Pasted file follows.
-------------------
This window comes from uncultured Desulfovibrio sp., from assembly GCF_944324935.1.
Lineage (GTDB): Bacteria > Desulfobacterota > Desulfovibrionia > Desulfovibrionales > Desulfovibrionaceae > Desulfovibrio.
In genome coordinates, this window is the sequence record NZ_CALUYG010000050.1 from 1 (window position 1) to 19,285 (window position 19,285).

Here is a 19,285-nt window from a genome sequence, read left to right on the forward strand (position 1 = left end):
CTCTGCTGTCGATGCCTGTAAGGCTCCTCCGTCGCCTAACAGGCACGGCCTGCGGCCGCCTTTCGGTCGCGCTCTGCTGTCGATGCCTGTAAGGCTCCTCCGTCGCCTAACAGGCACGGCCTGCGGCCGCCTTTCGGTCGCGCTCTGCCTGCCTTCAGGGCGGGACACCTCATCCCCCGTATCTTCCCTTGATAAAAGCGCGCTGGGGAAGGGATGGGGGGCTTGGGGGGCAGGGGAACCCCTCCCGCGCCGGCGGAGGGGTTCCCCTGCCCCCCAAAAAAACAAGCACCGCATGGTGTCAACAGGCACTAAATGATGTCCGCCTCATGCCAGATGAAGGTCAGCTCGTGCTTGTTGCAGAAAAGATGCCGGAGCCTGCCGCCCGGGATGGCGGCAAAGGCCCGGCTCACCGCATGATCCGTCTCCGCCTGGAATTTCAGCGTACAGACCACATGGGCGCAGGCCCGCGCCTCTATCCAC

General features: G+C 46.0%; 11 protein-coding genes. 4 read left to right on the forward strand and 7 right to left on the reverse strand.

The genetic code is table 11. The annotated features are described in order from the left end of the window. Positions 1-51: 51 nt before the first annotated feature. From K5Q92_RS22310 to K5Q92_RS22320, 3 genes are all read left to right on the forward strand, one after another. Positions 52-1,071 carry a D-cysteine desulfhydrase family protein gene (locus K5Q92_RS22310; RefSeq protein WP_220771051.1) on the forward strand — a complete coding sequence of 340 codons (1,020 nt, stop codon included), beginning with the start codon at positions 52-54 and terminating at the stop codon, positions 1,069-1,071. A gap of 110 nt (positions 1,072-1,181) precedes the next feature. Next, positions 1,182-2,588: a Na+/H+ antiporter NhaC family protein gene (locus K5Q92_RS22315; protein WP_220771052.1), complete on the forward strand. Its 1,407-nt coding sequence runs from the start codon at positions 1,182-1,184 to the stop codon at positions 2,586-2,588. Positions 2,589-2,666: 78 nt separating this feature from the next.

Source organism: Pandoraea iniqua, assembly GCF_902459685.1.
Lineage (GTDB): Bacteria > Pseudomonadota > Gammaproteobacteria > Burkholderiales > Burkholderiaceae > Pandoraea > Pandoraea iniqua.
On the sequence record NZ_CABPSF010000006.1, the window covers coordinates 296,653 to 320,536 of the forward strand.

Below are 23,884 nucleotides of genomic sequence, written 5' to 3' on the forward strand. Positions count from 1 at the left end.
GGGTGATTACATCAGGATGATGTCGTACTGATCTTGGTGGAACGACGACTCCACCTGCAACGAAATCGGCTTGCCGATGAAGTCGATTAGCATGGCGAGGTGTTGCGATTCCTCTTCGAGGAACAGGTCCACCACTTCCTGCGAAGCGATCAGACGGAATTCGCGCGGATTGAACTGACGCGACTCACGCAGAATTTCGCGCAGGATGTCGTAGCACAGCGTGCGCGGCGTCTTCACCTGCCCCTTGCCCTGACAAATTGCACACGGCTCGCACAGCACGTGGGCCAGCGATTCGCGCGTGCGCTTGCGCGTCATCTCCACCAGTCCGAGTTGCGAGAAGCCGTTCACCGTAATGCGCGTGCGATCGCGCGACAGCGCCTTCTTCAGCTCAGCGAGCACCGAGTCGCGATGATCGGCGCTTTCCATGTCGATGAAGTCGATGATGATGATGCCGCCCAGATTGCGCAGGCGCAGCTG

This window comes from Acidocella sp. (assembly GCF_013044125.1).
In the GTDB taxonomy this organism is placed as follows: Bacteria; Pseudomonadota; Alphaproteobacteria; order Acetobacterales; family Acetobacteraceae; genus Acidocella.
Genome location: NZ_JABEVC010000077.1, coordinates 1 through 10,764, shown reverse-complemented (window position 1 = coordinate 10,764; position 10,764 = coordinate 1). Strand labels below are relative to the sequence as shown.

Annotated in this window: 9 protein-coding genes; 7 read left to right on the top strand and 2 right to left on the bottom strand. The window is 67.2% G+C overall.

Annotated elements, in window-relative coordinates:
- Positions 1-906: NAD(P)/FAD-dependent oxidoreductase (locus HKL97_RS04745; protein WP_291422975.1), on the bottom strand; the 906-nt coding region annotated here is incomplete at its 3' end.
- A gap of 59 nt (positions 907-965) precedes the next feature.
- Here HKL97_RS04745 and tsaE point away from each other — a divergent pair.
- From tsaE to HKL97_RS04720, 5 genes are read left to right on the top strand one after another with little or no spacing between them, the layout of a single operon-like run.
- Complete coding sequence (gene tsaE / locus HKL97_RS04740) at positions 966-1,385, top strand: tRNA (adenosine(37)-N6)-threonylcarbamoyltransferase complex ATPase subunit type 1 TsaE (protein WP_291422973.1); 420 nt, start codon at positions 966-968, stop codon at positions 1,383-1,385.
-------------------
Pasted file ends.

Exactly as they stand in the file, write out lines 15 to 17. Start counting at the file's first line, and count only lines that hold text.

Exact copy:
Genome location: NZ_JABEVC010000077.1, coordinates 1 through 10,764, shown reverse-complemented (window position 1 = coordinate 10,764; position 10,764 = coordinate 1). Strand labels below are relative to the sequence as shown.

Annotated in this window: 9 protein-coding genes; 7 read left to right on the top strand and 2 right to left on the bottom strand. The window is 67.2% G+C overall.

Annotated elements, in window-relative coordinates: